How Many Versus How Much: 52 Weeks of Alcohol Consumption in Emerging Adults

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college/noncollege drinking; emerging adulthood; event-contingent drinking; two-part latent growth curve modeling

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In previous research using timeline follow-back methods to closely monitor drinking and related variables over the first year of college (9 months), we showed that drinking varied considerably over time in accord with academic requirements and holidays. In a new community sample (N = 576) of emerging adults (18- and 19-year-olds who reported having begun drinking prior to recruitment), we used similar methods to compare drinking patterns in college and noncollege individuals over a full calendar year (including summer). To reduce the extreme distortion in computations of average drinking over restricted time spans (i.e., 1 week) that arise because large numbers of even regular drinkers may not consume any alcohol, we analyzed data using recently developed two-part latent growth curve modeling. This modeling distinguished consumption levels from numbers of individuals drinking in a given period. Results showed that drinking levels and patterns generally did not differ between college and noncollege drinkers, and that both groups responded similarly to even those contexts that may have seemed unique to one (i.e., spring break). We also showed that computation of drinking amounts without accounting for “zero drinkers” could seriously distort estimates of mean drinking on some occasions; for example, mean consumption in the total sample appeared to increase on Thanksgiving, whereas actual average consumption for those who were drinking diminished.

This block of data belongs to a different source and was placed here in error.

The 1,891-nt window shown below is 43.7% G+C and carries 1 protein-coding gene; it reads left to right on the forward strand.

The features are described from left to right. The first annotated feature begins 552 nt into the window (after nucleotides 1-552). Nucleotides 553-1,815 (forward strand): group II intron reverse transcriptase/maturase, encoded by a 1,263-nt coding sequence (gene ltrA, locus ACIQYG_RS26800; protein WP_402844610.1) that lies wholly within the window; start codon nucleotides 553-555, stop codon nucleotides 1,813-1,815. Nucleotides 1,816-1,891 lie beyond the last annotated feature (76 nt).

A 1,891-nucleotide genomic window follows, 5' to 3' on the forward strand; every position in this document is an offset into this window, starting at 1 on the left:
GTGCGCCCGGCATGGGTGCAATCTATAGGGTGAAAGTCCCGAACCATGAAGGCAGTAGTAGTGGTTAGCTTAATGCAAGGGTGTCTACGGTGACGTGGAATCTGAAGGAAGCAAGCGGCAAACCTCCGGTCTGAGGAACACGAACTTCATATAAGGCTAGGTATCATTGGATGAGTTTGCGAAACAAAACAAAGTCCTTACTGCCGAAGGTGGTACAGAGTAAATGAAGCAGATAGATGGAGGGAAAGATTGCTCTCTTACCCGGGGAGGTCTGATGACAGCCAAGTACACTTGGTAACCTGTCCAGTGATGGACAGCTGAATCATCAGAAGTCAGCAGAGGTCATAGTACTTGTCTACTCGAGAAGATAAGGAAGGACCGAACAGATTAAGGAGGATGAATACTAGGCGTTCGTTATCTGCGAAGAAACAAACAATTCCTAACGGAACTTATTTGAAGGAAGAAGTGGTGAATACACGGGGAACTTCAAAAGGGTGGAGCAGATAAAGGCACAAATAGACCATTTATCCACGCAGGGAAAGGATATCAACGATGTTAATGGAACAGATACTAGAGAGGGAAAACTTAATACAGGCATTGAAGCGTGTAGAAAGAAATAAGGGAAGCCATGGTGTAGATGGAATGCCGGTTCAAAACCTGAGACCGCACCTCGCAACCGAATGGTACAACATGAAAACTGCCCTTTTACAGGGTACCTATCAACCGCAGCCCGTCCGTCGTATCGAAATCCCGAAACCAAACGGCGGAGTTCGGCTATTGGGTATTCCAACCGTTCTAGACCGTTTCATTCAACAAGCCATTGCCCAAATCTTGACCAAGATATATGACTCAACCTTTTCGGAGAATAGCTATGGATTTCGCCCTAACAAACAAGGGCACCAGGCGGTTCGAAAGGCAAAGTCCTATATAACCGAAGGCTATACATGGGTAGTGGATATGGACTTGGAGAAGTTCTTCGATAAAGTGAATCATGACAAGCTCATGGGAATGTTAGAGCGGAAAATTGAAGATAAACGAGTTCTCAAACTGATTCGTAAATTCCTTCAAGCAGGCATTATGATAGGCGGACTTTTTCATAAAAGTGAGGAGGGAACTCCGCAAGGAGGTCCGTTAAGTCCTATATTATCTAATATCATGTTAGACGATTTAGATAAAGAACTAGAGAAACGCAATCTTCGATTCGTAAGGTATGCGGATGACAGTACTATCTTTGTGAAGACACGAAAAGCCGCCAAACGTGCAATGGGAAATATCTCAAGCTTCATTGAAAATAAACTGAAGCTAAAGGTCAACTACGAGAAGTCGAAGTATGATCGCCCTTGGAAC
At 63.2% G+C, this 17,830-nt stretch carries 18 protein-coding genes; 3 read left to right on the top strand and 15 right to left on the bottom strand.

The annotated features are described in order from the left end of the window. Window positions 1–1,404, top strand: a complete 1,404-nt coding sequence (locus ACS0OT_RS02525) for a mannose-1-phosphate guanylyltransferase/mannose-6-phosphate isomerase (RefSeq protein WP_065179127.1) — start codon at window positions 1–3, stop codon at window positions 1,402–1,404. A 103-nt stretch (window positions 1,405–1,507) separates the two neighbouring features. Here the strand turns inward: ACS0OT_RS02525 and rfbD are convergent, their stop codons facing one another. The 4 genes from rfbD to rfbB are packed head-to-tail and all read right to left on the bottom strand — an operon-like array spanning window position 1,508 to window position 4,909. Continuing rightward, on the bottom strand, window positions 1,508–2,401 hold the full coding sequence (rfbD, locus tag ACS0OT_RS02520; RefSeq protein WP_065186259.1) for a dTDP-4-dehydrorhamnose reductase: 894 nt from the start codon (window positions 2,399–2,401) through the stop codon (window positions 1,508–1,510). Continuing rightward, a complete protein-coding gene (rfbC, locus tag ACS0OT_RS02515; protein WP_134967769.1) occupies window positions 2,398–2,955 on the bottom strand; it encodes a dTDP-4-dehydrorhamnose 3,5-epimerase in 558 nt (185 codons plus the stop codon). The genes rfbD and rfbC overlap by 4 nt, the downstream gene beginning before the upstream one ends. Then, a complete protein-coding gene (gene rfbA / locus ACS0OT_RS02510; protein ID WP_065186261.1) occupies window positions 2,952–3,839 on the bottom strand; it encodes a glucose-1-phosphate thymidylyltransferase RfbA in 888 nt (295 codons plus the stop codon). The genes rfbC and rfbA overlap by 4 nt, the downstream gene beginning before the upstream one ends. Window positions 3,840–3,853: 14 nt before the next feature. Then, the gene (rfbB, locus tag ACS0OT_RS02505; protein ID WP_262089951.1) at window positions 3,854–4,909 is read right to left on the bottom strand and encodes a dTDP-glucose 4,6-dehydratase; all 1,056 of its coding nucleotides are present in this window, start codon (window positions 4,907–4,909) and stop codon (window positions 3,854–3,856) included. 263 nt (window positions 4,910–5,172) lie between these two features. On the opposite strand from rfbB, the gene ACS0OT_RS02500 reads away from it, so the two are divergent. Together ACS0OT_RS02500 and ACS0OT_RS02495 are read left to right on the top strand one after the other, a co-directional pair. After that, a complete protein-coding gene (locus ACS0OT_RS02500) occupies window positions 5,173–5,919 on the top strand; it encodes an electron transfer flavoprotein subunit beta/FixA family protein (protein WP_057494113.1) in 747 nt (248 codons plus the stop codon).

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Psychology of Addictive Behaviors, v. 25, issue 1, p. 16-27